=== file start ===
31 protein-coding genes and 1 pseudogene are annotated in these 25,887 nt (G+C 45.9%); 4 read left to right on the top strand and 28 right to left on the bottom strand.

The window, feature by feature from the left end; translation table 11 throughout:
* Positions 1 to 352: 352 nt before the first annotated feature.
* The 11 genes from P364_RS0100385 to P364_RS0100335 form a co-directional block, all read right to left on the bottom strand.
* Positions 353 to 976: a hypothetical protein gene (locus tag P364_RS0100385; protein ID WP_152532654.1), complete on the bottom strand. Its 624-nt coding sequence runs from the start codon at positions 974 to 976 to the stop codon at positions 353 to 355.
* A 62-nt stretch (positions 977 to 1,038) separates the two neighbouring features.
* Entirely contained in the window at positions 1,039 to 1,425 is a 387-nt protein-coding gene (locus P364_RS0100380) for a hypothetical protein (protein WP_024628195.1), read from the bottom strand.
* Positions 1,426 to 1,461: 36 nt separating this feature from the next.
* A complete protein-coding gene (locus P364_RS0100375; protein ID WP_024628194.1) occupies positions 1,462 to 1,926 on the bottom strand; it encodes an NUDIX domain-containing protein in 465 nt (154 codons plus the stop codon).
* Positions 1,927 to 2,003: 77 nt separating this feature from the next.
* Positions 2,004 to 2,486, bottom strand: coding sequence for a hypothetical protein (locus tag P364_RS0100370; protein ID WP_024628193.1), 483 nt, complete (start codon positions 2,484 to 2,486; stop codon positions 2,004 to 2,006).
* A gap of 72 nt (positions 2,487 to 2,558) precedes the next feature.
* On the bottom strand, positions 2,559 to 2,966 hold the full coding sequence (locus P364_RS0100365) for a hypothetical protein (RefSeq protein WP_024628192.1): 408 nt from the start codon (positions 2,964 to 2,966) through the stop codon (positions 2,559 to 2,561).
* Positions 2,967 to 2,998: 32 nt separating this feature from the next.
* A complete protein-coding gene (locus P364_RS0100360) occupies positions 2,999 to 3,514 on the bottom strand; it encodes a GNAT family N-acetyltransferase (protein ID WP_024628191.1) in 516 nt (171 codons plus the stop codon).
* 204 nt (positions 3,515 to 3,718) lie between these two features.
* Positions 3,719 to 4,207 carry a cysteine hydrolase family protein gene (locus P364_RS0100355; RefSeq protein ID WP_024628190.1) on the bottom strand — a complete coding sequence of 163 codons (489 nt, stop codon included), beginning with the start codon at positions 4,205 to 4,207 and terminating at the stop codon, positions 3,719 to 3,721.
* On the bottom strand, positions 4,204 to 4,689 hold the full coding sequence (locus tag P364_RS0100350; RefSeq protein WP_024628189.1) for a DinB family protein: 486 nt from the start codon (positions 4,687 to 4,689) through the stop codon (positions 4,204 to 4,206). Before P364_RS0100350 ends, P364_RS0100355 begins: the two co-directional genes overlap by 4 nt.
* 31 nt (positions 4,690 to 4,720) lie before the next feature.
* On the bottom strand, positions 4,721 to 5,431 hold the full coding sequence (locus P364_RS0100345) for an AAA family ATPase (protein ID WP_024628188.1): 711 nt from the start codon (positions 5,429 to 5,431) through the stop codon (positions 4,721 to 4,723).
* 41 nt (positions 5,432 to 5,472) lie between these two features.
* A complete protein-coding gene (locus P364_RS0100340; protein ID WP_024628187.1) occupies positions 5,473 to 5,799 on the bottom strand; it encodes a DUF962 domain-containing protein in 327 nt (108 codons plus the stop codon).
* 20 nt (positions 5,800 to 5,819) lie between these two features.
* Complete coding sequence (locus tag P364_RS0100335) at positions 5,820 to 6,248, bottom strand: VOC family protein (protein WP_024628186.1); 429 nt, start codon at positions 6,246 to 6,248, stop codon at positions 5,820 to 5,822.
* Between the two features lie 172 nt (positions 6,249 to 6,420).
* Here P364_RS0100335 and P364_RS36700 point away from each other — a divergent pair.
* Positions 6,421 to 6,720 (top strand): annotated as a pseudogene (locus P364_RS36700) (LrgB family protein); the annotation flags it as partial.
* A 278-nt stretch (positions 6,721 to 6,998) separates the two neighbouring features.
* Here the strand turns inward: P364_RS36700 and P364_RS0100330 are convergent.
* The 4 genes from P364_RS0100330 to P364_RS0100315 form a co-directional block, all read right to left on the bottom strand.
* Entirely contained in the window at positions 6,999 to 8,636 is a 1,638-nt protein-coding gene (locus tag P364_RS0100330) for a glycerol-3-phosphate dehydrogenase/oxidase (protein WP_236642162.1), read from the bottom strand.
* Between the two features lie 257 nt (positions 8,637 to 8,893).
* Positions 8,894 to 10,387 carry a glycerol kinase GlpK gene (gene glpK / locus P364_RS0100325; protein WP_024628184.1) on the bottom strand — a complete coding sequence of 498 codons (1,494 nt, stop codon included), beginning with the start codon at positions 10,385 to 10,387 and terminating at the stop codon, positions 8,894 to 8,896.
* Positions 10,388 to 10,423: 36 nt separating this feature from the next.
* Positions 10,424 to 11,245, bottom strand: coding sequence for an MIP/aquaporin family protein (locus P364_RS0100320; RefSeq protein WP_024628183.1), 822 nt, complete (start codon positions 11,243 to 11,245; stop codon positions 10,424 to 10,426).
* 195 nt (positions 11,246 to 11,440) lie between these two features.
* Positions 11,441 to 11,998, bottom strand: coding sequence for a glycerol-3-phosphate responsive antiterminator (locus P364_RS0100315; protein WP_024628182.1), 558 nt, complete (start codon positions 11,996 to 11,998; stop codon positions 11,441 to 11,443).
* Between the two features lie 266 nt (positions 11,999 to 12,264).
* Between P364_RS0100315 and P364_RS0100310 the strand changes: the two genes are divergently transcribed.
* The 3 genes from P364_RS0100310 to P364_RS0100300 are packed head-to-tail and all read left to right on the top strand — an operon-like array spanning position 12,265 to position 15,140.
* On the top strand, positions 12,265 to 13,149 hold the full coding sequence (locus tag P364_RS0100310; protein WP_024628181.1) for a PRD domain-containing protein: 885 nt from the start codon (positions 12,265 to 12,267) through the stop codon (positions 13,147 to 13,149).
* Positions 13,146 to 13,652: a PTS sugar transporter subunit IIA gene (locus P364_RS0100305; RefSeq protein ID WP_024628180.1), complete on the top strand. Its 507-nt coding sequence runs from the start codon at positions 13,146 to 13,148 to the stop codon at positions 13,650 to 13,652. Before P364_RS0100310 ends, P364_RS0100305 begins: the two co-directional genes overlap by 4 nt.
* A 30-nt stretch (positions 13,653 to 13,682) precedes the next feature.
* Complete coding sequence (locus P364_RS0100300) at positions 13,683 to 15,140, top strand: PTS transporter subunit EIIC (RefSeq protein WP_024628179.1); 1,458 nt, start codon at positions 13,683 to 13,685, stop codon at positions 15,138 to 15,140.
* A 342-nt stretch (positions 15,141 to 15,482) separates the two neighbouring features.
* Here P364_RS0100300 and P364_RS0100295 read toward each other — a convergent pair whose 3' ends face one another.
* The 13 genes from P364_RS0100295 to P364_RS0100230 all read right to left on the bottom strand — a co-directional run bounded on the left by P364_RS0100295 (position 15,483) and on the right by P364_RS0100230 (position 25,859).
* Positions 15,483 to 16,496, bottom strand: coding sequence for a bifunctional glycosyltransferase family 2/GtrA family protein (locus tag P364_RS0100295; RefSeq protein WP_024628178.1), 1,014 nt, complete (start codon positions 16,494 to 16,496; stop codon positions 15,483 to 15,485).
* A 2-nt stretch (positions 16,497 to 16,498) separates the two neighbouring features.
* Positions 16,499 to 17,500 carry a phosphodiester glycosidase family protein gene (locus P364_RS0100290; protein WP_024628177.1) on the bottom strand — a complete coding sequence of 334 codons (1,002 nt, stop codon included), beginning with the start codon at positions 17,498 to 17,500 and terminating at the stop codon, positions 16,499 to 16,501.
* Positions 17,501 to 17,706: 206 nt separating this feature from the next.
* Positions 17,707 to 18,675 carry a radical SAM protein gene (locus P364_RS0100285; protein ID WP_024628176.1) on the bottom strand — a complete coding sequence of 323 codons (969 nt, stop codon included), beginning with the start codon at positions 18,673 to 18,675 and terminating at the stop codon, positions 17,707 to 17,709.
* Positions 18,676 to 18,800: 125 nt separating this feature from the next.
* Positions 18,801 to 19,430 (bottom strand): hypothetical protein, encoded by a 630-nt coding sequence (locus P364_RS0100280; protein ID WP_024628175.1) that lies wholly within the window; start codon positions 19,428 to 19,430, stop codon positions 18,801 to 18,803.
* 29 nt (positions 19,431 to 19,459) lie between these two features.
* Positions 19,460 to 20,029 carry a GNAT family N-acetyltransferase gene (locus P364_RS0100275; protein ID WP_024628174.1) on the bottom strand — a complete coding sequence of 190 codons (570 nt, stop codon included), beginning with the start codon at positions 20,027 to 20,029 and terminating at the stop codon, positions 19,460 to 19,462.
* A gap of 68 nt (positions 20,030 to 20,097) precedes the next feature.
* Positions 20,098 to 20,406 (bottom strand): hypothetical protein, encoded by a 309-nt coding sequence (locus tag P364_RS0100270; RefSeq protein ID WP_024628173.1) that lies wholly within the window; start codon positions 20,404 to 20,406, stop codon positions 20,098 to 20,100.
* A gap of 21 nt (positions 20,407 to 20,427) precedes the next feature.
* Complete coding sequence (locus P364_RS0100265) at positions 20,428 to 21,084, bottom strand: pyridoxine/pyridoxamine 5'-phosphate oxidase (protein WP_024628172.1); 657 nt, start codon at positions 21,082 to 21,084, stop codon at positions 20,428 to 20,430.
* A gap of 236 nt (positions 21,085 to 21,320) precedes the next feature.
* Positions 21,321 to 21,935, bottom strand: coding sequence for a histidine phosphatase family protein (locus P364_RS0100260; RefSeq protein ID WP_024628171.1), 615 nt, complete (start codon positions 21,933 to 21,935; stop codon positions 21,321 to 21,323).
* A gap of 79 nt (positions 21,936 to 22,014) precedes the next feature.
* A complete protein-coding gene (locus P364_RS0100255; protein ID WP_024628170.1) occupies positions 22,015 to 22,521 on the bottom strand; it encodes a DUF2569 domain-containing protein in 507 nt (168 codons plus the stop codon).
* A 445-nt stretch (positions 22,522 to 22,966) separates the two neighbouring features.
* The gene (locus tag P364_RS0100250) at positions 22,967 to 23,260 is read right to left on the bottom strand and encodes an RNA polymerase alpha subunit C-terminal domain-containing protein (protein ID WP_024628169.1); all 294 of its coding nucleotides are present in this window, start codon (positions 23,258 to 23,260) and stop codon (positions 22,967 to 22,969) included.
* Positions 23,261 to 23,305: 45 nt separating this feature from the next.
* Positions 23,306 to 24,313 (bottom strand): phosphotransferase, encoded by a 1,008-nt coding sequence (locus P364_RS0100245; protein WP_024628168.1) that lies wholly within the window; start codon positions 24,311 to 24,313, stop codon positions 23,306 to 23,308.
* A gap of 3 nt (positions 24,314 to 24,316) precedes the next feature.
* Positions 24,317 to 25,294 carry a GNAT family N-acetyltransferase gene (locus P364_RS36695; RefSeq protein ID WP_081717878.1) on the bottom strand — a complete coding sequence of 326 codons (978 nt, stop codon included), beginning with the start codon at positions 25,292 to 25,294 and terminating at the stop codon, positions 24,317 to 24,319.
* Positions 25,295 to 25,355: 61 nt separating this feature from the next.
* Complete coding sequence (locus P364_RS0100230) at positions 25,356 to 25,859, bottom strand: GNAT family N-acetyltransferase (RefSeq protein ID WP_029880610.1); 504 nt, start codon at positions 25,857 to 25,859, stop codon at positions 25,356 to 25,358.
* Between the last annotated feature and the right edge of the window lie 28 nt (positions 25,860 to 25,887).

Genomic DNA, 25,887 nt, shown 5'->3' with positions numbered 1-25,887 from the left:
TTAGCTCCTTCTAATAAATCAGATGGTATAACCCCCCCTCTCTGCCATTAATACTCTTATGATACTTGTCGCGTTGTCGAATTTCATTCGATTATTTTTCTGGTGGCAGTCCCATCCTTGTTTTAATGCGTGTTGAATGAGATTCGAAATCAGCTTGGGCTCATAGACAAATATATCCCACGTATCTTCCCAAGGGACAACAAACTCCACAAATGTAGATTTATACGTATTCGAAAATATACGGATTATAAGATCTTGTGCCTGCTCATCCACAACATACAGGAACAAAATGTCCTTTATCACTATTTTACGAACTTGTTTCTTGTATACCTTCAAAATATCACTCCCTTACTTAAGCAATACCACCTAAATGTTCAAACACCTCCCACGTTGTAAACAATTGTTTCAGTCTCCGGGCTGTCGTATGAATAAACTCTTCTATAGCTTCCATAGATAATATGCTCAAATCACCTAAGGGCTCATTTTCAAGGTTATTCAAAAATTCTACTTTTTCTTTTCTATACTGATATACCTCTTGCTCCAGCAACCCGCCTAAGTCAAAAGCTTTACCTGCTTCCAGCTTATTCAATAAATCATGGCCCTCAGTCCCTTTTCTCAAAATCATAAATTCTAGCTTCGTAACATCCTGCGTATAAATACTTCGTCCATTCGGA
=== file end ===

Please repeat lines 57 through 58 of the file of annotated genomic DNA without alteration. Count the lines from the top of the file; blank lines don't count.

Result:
* A gap of 68 nt (positions 20,030 to 20,097) precedes the next feature.
* Positions 20,098 to 20,406 (bottom strand): hypothetical protein, encoded by a 309-nt coding sequence (locus tag P364_RS0100270; RefSeq protein ID WP_024628173.1) that lies wholly within the window; start codon positions 20,404 to 20,406, stop codon positions 20,098 to 20,100.